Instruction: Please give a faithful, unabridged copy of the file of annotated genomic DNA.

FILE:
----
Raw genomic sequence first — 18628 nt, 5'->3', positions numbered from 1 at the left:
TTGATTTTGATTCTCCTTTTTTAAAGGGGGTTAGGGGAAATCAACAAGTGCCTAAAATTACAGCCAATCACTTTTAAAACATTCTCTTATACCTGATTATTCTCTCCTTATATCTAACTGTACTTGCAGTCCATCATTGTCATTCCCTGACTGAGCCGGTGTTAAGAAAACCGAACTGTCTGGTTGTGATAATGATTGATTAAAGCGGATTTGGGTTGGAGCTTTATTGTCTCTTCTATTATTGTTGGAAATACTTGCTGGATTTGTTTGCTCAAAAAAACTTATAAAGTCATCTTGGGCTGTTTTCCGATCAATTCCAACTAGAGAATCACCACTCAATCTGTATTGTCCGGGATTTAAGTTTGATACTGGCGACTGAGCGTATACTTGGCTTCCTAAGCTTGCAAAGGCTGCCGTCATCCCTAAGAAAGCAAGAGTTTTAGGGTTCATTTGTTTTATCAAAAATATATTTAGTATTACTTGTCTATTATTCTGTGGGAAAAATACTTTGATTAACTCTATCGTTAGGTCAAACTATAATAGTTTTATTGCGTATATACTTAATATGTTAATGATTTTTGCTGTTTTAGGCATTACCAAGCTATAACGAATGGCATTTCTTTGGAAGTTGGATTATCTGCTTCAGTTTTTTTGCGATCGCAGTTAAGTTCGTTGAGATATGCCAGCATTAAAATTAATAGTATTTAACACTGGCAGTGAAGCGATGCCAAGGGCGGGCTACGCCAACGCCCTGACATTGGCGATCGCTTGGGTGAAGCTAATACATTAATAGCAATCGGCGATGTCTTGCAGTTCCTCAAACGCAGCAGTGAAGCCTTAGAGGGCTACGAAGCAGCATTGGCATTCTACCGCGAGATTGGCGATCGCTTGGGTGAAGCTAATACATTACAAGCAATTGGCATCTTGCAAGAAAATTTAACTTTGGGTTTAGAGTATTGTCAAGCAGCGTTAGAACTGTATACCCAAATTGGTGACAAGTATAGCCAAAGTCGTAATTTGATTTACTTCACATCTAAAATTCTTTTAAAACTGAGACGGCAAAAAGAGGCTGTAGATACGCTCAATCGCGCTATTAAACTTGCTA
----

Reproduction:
Raw genomic sequence first — 18628 nt, 5'->3', positions numbered from 1 at the left:
TTGATTTTGATTCTCCTTTTTTAAAGGGGGTTAGGGGAAATCAACAAGTGCCTAAAATTACAGCCAATCACTTTTAAAACATTCTCTTATACCTGATTATTCTCTCCTTATATCTAACTGTACTTGCAGTCCATCATTGTCATTCCCTGACTGAGCCGGTGTTAAGAAAACCGAACTGTCTGGTTGTGATAATGATTGATTAAAGCGGATTTGGGTTGGAGCTTTATTGTCTCTTCTATTATTGTTGGAAATACTTGCTGGATTTGTTTGCTCAAAAAAACTTATAAAGTCATCTTGGGCTGTTTTCCGATCAATTCCAACTAGAGAATCACCACTCAATCTGTATTGTCCGGGATTTAAGTTTGATACTGGCGACTGAGCGTATACTTGGCTTCCTAAGCTTGCAAAGGCTGCCGTCATCCCTAAGAAAGCAAGAGTTTTAGGGTTCATTTGTTTTATCAAAAATATATTTAGTATTACTTGTCTATTATTCTGTGGGAAAAATACTTTGATTAACTCTATCGTTAGGTCAAACTATAATAGTTTTATTGCGTATATACTTAATATGTTAATGATTTTTGCTGTTTTAGGCATTACCAAGCTATAACGAATGGCATTTCTTTGGAAGTTGGATTATCTGCTTCAGTTTTTTTGCGATCGCAGTTAAGTTCGTTGAGATATGCCAGCATTAAAATTAATAGTATTTAACACTGGCAGTGAAGCGATGCCAAGGGCGGGCTACGCCAACGCCCTGACATTGGCGATCGCTTGGGTGAAGCTAATACATTAATAGCAATCGGCGATGTCTTGCAGTTCCTCAAACGCAGCAGTGAAGCCTTAGAGGGCTACGAAGCAGCATTGGCATTCTACCGCGAGATTGGCGATCGCTTGGGTGAAGCTAATACATTACAAGCAATTGGCATCTTGCAAGAAAATTTAACTTTGGGTTTAGAGTATTGTCAAGCAGCGTTAGAACTGTATACCCAAATTGGTGACAAGTATAGCCAAAGTCGTAATTTGATTTACTTCACATCTAAAATTCTTTTAAAACTGAGACGGCAAAAAGAGGCTGTAGATACGCTCAATCGCGCTATTAAACTTGCTA